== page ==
Just days prior to the Thanksgiving holiday in the U.S., Mexico’s Senate approved a bill that would put an end to prohibition measures in a landslide vote of 82 to 18, with seven abstentions.

Lawmakers in the ruling Morena party have been working hard to seal the approval of the landmark cannabis legalization bill before the current congressional session draws to a close in December. Morena, alongside its allies, holds majorities in both chambers of Congress.

The bill is designed to “improve living conditions” and “contribute to the reduction of crime linked to drug trafficking,” according to its text.

The move would amount to a huge U-turn after decades of anti-drug policies led to the explosive growth of transnational cartels – and ferocious local cartel wars – in Mexico. In recent years, violence related to drug cartels has claimed upwards of 10,000 lives.

Advocates of legalization in Mexico have long argued that legalizing the plant would allow the country to advance alternative drug policies, halt the criminalization of drug users and refocus its security efforts to better address public health.

The demands of advocates came significantly closer to being realized in 2018, when the Mexican Supreme Court ruled that recreational marijuana should be permitted. One year prior, legislators voted to legalize the plant for medical purposes.

While Mexico has a long and storied history of cannabis usage, the consumption of the plant is still not as culturally accepted on a widespread level as in the United States. However, the creation of legal commercial markets for the sale and purchase of the plan will likely displace the large systems of illicit cultivation in the country.

Socially conservative Mexican President Andres Manuel Lopez Obrador, popularly known by his initials AMLO, has largely shied away from vocally supporting the legalization of the plant. However, Lopez Obrador has long endorsed the need to radically reform the country’s laws to put an end to rampant drug violence in Mexico, where drug cartels still hold sway over the illicit trade of narcotics.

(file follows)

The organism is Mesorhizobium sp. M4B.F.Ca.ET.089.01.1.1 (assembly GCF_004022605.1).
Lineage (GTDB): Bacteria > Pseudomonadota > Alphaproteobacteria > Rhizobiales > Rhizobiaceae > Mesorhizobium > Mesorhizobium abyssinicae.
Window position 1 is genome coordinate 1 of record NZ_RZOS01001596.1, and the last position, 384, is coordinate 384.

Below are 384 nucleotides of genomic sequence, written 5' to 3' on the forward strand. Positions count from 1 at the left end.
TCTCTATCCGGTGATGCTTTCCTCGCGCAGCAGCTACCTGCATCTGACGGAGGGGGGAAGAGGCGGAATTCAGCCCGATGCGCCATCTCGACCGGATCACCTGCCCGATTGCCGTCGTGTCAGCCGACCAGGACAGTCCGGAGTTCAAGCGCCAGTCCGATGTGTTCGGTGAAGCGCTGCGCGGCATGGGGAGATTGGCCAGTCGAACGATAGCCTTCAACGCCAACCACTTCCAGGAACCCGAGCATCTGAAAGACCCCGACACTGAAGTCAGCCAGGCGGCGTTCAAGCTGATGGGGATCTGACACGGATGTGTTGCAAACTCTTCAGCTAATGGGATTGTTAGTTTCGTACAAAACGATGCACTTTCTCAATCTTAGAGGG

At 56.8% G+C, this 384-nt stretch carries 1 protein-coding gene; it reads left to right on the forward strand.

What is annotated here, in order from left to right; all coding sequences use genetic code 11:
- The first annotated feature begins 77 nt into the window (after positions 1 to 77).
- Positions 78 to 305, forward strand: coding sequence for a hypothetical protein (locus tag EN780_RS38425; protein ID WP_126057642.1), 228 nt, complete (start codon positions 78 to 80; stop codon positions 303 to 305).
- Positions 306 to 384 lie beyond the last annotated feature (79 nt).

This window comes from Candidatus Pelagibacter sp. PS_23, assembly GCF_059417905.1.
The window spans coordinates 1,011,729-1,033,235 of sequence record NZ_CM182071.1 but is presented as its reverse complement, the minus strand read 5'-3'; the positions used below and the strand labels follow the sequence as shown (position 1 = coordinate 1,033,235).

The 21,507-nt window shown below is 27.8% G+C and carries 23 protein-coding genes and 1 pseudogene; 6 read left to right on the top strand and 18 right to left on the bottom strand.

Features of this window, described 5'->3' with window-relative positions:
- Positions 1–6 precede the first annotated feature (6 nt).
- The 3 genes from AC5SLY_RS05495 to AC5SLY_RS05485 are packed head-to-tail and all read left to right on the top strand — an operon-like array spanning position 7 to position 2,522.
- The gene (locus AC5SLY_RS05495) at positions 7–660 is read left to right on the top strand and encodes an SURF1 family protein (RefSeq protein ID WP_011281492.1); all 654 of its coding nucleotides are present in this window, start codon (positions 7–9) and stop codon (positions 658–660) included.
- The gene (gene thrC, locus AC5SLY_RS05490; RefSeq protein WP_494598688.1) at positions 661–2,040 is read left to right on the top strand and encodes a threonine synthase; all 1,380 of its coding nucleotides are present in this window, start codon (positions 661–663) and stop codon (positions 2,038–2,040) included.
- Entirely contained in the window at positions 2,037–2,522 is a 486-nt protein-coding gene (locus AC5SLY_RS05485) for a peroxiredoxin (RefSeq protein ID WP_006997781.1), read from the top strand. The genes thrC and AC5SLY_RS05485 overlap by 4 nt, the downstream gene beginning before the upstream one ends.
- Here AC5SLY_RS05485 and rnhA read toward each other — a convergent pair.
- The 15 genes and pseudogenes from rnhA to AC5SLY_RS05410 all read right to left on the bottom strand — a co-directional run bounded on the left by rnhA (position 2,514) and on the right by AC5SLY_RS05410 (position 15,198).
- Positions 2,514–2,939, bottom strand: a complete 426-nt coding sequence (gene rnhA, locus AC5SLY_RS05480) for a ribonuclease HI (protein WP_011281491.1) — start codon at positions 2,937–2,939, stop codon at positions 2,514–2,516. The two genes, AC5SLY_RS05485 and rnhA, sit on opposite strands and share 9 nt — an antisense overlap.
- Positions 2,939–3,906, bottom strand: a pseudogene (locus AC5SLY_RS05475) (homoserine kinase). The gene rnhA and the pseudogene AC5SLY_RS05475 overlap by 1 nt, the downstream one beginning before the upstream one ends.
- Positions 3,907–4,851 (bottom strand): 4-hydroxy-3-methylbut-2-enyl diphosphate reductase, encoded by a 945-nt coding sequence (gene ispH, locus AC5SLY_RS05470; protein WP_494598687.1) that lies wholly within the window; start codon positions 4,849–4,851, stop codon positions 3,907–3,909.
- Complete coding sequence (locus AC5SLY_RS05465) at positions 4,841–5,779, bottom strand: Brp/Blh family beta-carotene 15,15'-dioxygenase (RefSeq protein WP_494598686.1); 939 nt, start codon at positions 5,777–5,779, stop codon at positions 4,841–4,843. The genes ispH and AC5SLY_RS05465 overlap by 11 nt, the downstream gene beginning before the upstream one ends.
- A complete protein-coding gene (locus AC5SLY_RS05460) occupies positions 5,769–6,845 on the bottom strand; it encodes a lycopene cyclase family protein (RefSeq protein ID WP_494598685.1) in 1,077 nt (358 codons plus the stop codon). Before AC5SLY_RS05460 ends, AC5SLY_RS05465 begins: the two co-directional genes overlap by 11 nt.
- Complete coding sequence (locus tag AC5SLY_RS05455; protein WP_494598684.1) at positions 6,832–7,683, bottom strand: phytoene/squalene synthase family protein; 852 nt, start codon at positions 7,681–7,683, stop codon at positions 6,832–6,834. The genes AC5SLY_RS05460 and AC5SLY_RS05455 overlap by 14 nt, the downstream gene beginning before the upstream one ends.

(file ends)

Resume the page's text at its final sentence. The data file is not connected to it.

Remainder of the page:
But while the president hasn’t been an outspoken champion of legalization efforts, members of his center-left party such as Senate leader Ricardo Monreal and senior cabinet members like Interior Minister Olga Sanchez have been clear in their calls to open the doors to legalizing and regulating the recreational usage of cannabis.

Under the proposed measures, Mexico would place strict controls on ownership and the supply chain used for domestic production and international commerce of cannabis. The trade surrounding the industry would also have to comply with various forms of financial source verification, ensuring that the business doesn’t fall into the hands of criminal syndicates, writes Forbes.

Under the bill, adults over 18 will be allowed to cultivate and possess up to 28 grams of cannabis for personal use. Possession of up to 200 grams would also be decriminalized.

Individuals would be allowed to grow up to 20 plants provided their annual yield isn’t in excess of 480 grams. Medical patients would be able to grow over 20 plants, if necessary. Public consumption of cannabis would also be allowed in all spaces besides those marked as “100 percent smoke-free.”

Cannabis sales would also be subject to a 12 percent tax, with revenue going toward drug abuse programs. The new laws and regulations would be enforced and overseen by the Mexican Institute of Regulation and Control of Cannabis.

Advocates have also expressed caution about moving forward while taking into account social equity concerns and safeguards to prevent transnational corporations from monopolizing the massive, burgeoning weed market in the North American country.

The success of these efforts would make Mexico the largest country in the world, by population, to legalize cannabis. With a population exceeding 125 million people, Mexico would quickly become the largest consumer market for cannabis products, marking a huge step forward in bringing the international cannabis marketplace out of the shadows.


Source: The Mind Unleashed

Trump calls on Georgia Gov. Brian Kemp to invoke emergency powers to scrutinize signature matching on absentee ballots

(Natural News) In the Georgia recount, Republican Secretary of State Brad Raffensperger decided that signature matching on ballots was unnecessary, which resulted in the same fraudulent results as the first time the ballots were counted. Because of this, President Donald Trump is now calling on Gov. Brian Kemp to invoke his emergency powers and force…

Groups call for Trump to declare martial law, seize all vote servers, initiate mass arrests

 Situation Update – Dec. 1st – ROGUE government must be ABOLISHED by the people

Yet another cybersecurity expert confirms in sworn declaration that Dominion voting machines are fraudulent

Situation Update – Dec. 1st – ROGUE government must be ABOLISHED by the people